Another theory is that Great Bulgaria, although it suffered a major territory loss from the Khazars, managed to defeat them in the early 670s. Khan Asparuh, the successor of Khan Kubrat, conquered Moesia and Dobrudja after the war with the Byzantine Empire in 680. This war ended with a peace treaty in 681. Therefore, according to some researchers, the year of establishment of present-day Bulgaria has to be considered 632, and not 681.

Establishing a firm foothold in the Balkans

Bulgar art: The Madara Rider (c. 710 C.E.), large rock relief carved on the Madara Plateau east of Shumen, northeast Bulgaria.

After the decisive victory at Ongala in 680 the armies of the Bulgars and Slavs advanced to the south of the Balkan mountains, defeating again the Byzantines who were then forced to sign a humiliating peace treaty which acknowledged the establishment of a new state on the borders of the Empire. They were also to pay an annual tribute to Bulgaria. In the same time the war with the Khazars to the east continued and in 700 Asparough perished in battle with them. The Bulgars lost the territories to the east of the Dnester river but managed to hold the lands to the west. The Bulgars and the Slavs signed a treaty according to which the head of the state became the Khan of the Bulgars who had also the obligation to defend the country against the Byzantine, while the Slavic leaders gained considerable autonomy and had to protect the northern borders along the Carpathian mountains against the Avars.

Asparough's successor, Tervel helped the deposed Byzantine Emperor Justinian II to regain his throne in 705. In return, he was given the area Zagore in northern Thrace which was the first expansion of the country to the south of the Balkan mountains. However, three years later Justinian tried to take it back by force but his army was defeated at Anchialus. In 716, Tervel signed a trade agreement with Byzantium. During the siege of Constantinople in 717-718, he sent 50,000 troops to help the besieged city. In the decisive battle the Bulgarians massacred around 30,000 Arabs[3] and Tervel was called The saviour of Europe by his contemporaries.

Internal instability and struggle for survival

Near East in 800C.E., showing the Bulgarian Empire and its neighbors.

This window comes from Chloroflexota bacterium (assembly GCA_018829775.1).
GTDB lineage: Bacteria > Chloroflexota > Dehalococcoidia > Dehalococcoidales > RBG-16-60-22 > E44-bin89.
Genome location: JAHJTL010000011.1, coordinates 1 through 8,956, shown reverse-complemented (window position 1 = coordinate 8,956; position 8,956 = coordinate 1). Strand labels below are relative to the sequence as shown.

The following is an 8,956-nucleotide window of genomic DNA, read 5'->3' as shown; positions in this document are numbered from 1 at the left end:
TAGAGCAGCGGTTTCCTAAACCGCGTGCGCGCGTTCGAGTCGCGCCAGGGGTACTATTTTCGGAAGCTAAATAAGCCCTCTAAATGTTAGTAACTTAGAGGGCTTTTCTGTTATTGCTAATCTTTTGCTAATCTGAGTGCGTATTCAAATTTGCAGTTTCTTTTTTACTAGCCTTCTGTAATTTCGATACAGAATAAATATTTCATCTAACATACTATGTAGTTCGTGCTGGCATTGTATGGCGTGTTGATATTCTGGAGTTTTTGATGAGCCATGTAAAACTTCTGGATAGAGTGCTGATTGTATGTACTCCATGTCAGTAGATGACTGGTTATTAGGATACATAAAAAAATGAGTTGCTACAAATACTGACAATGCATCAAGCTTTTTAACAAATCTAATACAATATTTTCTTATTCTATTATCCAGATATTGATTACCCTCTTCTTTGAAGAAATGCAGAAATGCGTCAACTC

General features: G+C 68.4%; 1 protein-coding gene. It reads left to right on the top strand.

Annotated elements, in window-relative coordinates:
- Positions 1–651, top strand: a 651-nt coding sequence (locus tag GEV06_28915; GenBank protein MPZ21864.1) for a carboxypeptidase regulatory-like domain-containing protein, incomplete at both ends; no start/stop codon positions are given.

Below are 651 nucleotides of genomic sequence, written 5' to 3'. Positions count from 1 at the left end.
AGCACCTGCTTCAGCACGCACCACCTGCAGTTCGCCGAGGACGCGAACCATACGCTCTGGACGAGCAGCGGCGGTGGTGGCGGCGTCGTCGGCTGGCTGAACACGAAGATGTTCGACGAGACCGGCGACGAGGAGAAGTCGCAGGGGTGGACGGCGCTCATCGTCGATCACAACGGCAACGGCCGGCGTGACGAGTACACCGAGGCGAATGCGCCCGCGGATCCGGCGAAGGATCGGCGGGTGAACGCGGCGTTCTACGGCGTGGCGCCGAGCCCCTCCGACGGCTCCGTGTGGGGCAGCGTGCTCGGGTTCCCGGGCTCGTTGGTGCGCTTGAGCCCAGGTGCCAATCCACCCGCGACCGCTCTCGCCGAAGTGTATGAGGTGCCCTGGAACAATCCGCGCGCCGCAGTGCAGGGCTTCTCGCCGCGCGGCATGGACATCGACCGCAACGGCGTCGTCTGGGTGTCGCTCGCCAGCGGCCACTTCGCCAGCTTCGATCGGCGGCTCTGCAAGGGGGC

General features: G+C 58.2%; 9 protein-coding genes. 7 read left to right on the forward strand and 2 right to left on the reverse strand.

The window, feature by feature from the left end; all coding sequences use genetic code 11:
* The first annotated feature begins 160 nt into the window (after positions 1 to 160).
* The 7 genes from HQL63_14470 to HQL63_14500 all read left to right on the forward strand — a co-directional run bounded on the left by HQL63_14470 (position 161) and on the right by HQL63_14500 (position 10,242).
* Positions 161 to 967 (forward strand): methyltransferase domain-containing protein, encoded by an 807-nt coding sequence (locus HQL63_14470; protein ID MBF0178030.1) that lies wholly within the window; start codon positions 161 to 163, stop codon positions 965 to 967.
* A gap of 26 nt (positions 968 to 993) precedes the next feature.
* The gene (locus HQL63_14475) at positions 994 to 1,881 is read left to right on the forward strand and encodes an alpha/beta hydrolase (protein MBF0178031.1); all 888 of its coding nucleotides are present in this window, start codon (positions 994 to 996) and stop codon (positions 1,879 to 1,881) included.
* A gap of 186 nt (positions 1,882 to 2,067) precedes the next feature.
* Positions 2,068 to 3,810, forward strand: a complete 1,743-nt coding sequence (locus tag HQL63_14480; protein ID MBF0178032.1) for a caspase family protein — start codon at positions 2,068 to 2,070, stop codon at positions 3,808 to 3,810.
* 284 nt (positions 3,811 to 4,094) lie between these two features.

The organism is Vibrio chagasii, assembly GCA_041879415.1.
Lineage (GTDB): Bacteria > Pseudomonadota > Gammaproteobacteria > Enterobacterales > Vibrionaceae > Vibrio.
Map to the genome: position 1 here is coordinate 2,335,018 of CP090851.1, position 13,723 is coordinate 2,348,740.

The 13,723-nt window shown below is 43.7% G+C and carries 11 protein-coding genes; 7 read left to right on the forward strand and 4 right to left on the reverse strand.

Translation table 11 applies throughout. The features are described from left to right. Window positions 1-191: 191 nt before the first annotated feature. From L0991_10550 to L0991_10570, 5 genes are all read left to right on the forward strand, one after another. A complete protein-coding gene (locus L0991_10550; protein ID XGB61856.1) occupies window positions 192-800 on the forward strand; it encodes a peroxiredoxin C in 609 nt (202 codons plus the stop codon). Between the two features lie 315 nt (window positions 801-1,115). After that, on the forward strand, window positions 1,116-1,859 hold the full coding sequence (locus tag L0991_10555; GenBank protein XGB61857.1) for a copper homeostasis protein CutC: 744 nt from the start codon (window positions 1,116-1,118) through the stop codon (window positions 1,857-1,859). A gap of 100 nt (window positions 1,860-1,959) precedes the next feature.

In 753 died Khan Sevar who was the last scion of the Dulo clan. With his death the Khanate fell into a long political crisis during which the young country was on the verge of destruction. For just 15 years ruled 7 Khans who were all murdered. There were two main fractions; some nobles wanted uncompromising war against the Byzantines while others searched for a peaceful settlement of the conflict. That instability was used by the Byzantine Emperor Constantine V (745-775), who launched nine major campaigns aiming at the elimination of Bulgaria. In 763, he defeated the Bulgarian Khan Telets at Anchialus but the Byzantines were unable to advance further north. In 775 Khan Telerig, by tricking Constantine to reveal those loyal to him in the Bulgarian Court, executed all the Byzantine spies in the capital Pliska.[4] Under his successor Kardam, the war took a favorable turn after the great victory in the battle of Marcelae[5] in 792. The Byzantines were thoroughly defeated and forced once again to pay tribute to the Khans. As a result of the victory, the crisis was finally overwhelmed and Bulgaria entered the new century stable, stronger and consolidated.

Territorial expansion

Khan Krum feasts after the victory at Varbitsa Pass
Khan Omurtag orders the killing of Christians.

Under the great Khan Krum (803-814), also known as Crummus and Keanus Magnus, Bulgaria expanded northwest and southwards, occupying the lands between middle Danube and Moldova, the whole territory of present-day Romania, Sofia in 809 and Adrianople (modern Odrin) in 813, and threatening Constantinople itself. Between 804 and 806 the Bulgarian armies thoroughly eliminated the Avar Khanate and a border with the Frankish Empire was established along the middle Danube. In 811 a large Byzantine army was decisively defeated in the battle of the Varbitsa Pass.[6] The Byzantine Emperor Nicephorus I was slain along with most of his troops. Krum immediately took the initiative and moved the war towards Thrace, defeating the Byzantines once more at Versinikia in 813. After a treacherous Byzantine attempt to kill the Khan during negotiations, Krum pillaged the whole of Thrace, seized Odrin and resettled its 10,000 inhabitants in "Bulgaria across the Danube." He made enhanced preparation to capture Constantinople: 5,000 iron-plated wagons were built to carry the siege equipment, the Byzantines even pleaded for help from the Frankish Emperor Louis the Pious. Due to the sudden death of the great Khan, however, the campaign was never launched. Khan Krum implemented law reform intending to reduce the poverty and to strengthen the social ties in his vastly enlarged state.

During the reign of Khan Omurtag (814-831), the northwestern boundaries with the Frankish Empire were firmly settled along the middle Danube by the 827 and magnificent palace, pagan temples, ruler's residence, fortress, citadel, water-main and bath were built in Bulgarian capital Pliska, mainly of stone and brick.

Bulgaria towards the death of Khan Krum in 814.